By Haley Kennedy, Recovery Coach – 1.1.2021 —
The fresh start of a New Year. This symbolic new beginning can feel empowering and fill us with optimism, especially for those of us in recovery. Most of us and our lives have already been transformed in drastic ways and the New Year presents another opportunity to reinvent ourselves, or at the very least, help us identify areas of our lives that we would like to improve.
New Year’s resolutions and recovery have a close and complex relationship. The New Year encourages us to take a look at what we can continue to do to combat the disease of addiction.
Often, it’s the individual who resolves to accept treatment in the New Year. Other times, it’s a loved one who decides to take a more active role in supporting their friend or family member. Or it could be a person in recovery that chooses to strengthen their recovery effort after reflection of the last year.
REINVENTING YOURSELF IN RECOVERY
The dominant theme in recovery is the idea of a ‘fresh start with a clean slate.’ Recovery allows us to shed the old skin and provides the opportunity to turn everything negative in our lives around.
However, our promises to ourselves are only as strong as our commitment to maintain them. As many of us both in and out of recovery know, it’s incredibly easy to break New Year’s resolutions. Sometimes it’s as simple as settling into complacency at work. Others might abandon deeper self-reflection for the sake of convenience or to avoid uncomfortable feelings. The truth is, the concepts of self-care and growth take a backseat to self-preservation and giving in to old habits.
For someone trying to start the year off in recovery, it can feel impossible to uphold this kind of resolution. Our perception of New Year’s resolutions can make it hard to seriously dedicate ourselves to one. But the good news is that reinventing yourself is possible if you genuinely commit to following through with change.
MAKING NEW YEAR’S RESOLUTIONS IN RECOVERY
When it comes to New Year’s resolutions and recovery, the stakes are much higher. Addiction is a time-sensitive chronic disease that doesn’t wait for us to have the time to deal with it. Making excuses about why you haven’t given yourself the chance or gotten treatment can become second nature. We tell ourselves that treatment would have too much of an impact on our lives. But in reality, we are making excuses to avoid giving ourselves the attention we need and deserve. There isn’t enough time to treat recovery like ‘just any other New Year’s resolution.’ If you’re going to make the promise to take the steps toward recovery, you need to recognize how important it is to keep that commitment. Recovery is infinitely harder than resolutions like losing weight or saving money. When it comes to the disease of addiction, it’s a matter of life and death. You must be serious about making a resolution of getting treatment or living a life in recovery.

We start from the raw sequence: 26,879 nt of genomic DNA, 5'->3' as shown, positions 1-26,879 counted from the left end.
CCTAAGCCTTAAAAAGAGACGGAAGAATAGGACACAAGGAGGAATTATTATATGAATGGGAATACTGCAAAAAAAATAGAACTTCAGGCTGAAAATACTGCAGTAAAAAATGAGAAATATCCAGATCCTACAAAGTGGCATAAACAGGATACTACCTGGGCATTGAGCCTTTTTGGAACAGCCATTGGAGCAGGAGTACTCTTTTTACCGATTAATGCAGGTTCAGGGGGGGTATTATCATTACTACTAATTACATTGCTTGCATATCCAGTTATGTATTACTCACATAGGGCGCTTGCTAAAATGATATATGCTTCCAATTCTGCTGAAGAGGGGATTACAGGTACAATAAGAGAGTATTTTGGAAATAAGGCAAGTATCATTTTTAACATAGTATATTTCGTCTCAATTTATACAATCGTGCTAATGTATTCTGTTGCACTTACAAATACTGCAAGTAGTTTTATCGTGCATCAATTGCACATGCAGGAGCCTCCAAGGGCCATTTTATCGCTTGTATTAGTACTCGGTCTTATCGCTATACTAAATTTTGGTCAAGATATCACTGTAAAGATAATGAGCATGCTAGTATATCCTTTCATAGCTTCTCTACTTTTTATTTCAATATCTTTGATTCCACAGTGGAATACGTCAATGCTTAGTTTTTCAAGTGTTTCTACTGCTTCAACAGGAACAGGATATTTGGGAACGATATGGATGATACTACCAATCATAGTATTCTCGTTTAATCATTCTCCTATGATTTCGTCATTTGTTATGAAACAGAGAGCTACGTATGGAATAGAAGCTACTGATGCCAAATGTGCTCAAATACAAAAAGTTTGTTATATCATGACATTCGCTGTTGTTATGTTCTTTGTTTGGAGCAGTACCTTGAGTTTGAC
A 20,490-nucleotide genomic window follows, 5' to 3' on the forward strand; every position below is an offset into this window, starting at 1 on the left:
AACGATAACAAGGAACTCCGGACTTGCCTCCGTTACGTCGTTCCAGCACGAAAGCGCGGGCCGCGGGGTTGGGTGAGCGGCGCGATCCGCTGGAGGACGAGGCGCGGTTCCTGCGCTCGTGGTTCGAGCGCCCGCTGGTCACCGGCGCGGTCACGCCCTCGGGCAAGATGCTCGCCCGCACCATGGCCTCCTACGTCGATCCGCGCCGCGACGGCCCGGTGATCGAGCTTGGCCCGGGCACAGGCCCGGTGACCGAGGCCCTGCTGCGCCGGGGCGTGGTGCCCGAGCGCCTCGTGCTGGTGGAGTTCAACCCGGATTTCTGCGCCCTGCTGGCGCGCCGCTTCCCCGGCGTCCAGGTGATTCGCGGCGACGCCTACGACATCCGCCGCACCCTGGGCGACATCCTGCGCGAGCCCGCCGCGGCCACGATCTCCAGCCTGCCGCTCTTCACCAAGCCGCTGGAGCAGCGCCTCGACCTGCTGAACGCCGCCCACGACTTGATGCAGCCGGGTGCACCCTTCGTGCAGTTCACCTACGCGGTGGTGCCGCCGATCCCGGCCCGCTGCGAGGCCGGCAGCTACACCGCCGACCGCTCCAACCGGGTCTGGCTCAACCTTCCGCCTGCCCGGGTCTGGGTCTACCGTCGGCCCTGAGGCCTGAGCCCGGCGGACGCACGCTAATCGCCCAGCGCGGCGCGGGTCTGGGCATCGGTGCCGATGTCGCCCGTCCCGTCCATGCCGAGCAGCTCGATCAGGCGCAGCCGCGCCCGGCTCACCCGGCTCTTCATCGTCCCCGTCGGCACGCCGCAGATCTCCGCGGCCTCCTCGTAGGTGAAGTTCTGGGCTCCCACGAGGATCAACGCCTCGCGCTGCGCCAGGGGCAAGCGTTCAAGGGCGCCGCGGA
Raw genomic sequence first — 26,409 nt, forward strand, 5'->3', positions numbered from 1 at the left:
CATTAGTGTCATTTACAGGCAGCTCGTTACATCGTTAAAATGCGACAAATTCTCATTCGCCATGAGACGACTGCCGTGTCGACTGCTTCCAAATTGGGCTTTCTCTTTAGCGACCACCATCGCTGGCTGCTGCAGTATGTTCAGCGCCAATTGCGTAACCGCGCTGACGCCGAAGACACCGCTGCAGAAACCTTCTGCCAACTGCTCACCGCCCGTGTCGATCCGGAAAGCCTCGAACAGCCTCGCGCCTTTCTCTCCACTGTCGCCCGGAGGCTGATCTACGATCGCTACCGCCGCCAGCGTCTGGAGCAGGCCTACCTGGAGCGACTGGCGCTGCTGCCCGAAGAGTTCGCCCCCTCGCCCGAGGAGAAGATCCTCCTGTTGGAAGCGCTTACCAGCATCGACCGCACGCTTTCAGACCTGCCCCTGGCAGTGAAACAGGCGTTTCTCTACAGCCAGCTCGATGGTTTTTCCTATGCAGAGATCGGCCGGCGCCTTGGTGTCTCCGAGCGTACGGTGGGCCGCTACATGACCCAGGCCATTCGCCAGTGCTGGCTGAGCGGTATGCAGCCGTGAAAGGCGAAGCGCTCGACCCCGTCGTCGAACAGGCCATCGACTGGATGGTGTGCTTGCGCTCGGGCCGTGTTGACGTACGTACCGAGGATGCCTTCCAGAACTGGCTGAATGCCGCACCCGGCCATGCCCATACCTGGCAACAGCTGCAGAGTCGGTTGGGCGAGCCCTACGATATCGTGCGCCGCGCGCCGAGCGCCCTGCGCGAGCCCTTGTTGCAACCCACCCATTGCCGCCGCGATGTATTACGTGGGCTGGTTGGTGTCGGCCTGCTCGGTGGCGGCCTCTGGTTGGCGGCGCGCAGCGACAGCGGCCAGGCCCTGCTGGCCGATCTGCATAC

HOW SMART GOALS CAN START THE YEAR OFF RIGHT
A big part of making sure that we follow through with resolutions is setting goals that are small, but significant, and realistic. Instead of making a monumental resolution that you don’t intend to keep, or you are unsure you are capable of, start with something small.
· If you’ve been contemplating seeking treatment for the first time, maybe your resolution is to reach out to PCO or a loved one for help or to learn about the available options.
· Or if you have felt particularly vulnerable to relapse maybe your resolution is to increase your meeting attendance or to find a fellowship.
· Or if you are like me, maybe this past year and all its difficulties have shined a spotlight on the areas you think you fall short and your resolution is to strengthen those areas through therapy, reading self-help books or by engaging in the step writing process.
By committing to small-scale steps towards a life in recovery, you create positive habits that last a lifetime.
HAPPY NEW YEAR FROM PCO
Again, if you are like me, and feel that your New Year’s resolutions had a track record of failure, that doesn’t mean this one will be. Change is possible! These efforts will help you realistically and successfully integrate New Year’s resolutions into your recovery. But you don’t need to depend on a New Year’s resolution, because if you commit to your path to recovery, any time of the year is a good time to start! Recovery is a lifelong journey. ANY steps we take toward helping ourselves, or the ones we love, is progress. Remind yourself: “You have not come this far, to only come this far.”